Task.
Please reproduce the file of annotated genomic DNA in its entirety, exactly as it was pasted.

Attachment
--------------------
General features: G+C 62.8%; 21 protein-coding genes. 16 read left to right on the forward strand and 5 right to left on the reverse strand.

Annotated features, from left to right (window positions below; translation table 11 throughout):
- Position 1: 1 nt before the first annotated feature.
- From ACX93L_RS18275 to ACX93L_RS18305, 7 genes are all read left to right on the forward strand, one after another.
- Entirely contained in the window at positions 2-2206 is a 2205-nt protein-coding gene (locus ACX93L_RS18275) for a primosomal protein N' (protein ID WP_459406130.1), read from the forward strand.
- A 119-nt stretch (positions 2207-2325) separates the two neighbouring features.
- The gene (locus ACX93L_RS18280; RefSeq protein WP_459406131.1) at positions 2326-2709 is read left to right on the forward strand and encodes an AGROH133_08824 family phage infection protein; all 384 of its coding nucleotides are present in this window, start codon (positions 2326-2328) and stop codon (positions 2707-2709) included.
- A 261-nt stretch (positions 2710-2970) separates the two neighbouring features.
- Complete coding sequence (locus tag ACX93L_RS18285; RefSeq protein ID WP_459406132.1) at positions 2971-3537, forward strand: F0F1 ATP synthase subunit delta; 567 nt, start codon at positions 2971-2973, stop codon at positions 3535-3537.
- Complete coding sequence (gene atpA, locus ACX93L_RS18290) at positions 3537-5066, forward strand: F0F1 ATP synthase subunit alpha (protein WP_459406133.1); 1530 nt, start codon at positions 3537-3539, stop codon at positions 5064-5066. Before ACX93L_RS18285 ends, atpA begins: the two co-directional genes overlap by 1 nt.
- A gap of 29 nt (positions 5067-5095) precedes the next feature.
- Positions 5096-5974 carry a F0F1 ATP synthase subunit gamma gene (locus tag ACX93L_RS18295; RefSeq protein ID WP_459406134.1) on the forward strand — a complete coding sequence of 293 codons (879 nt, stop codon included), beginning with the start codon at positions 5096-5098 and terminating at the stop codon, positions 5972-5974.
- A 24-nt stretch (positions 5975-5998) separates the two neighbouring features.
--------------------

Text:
General features: G+C 62.8%; 21 protein-coding genes. 16 read left to right on the forward strand and 5 right to left on the reverse strand.

Annotated features, from left to right (window positions below; translation table 11 throughout):
- Position 1: 1 nt before the first annotated feature.
- From ACX93L_RS18275 to ACX93L_RS18305, 7 genes are all read left to right on the forward strand, one after another.
- Entirely contained in the window at positions 2-2206 is a 2205-nt protein-coding gene (locus ACX93L_RS18275) for a primosomal protein N' (protein ID WP_459406130.1), read from the forward strand.
- A 119-nt stretch (positions 2207-2325) separates the two neighbouring features.
- The gene (locus ACX93L_RS18280; RefSeq protein WP_459406131.1) at positions 2326-2709 is read left to right on the forward strand and encodes an AGROH133_08824 family phage infection protein; all 384 of its coding nucleotides are present in this window, start codon (positions 2326-2328) and stop codon (positions 2707-2709) included.
- A 261-nt stretch (positions 2710-2970) separates the two neighbouring features.
- Complete coding sequence (locus tag ACX93L_RS18285; RefSeq protein ID WP_459406132.1) at positions 2971-3537, forward strand: F0F1 ATP synthase subunit delta; 567 nt, start codon at positions 2971-2973, stop codon at positions 3535-3537.
- Complete coding sequence (gene atpA, locus ACX93L_RS18290) at positions 3537-5066, forward strand: F0F1 ATP synthase subunit alpha (protein WP_459406133.1); 1530 nt, start codon at positions 3537-3539, stop codon at positions 5064-5066. Before ACX93L_RS18285 ends, atpA begins: the two co-directional genes overlap by 1 nt.
- A gap of 29 nt (positions 5067-5095) precedes the next feature.
- Positions 5096-5974 carry a F0F1 ATP synthase subunit gamma gene (locus tag ACX93L_RS18295; RefSeq protein ID WP_459406134.1) on the forward strand — a complete coding sequence of 293 codons (879 nt, stop codon included), beginning with the start codon at positions 5096-5098 and terminating at the stop codon, positions 5972-5974.
- A 24-nt stretch (positions 5975-5998) separates the two neighbouring features.